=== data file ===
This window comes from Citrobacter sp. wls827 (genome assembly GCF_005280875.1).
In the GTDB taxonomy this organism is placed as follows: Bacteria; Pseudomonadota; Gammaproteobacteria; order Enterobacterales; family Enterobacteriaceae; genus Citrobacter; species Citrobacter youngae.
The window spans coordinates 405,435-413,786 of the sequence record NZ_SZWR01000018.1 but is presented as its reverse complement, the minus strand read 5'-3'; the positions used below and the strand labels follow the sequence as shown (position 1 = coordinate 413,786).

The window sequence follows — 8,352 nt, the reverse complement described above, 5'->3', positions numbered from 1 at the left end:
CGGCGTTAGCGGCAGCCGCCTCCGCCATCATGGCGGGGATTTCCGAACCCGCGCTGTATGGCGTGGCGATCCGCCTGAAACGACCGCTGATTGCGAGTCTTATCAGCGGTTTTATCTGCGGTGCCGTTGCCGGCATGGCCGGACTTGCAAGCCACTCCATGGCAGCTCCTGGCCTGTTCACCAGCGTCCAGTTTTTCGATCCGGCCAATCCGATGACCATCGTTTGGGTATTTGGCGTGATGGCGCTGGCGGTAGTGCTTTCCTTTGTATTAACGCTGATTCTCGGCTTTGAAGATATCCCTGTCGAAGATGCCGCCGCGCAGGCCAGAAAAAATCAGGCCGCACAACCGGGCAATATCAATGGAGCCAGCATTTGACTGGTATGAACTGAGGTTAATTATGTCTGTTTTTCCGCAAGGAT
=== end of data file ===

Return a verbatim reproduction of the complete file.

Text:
This window comes from Citrobacter sp. wls827 (genome assembly GCF_005280875.1).
In the GTDB taxonomy this organism is placed as follows: Bacteria; Pseudomonadota; Gammaproteobacteria; order Enterobacterales; family Enterobacteriaceae; genus Citrobacter; species Citrobacter youngae.
The window spans coordinates 405,435-413,786 of the sequence record NZ_SZWR01000018.1 but is presented as its reverse complement, the minus strand read 5'-3'; the positions used below and the strand labels follow the sequence as shown (position 1 = coordinate 413,786).

The window sequence follows — 8,352 nt, the reverse complement described above, 5'->3', positions numbered from 1 at the left end:
CGGCGTTAGCGGCAGCCGCCTCCGCCATCATGGCGGGGATTTCCGAACCCGCGCTGTATGGCGTGGCGATCCGCCTGAAACGACCGCTGATTGCGAGTCTTATCAGCGGTTTTATCTGCGGTGCCGTTGCCGGCATGGCCGGACTTGCAAGCCACTCCATGGCAGCTCCTGGCCTGTTCACCAGCGTCCAGTTTTTCGATCCGGCCAATCCGATGACCATCGTTTGGGTATTTGGCGTGATGGCGCTGGCGGTAGTGCTTTCCTTTGTATTAACGCTGATTCTCGGCTTTGAAGATATCCCTGTCGAAGATGCCGCCGCGCAGGCCAGAAAAAATCAGGCCGCACAACCGGGCAATATCAATGGAGCCAGCATTTGACTGGTATGAACTGAGGTTAATTATGTCTGTTTTTCCGCAAGGAT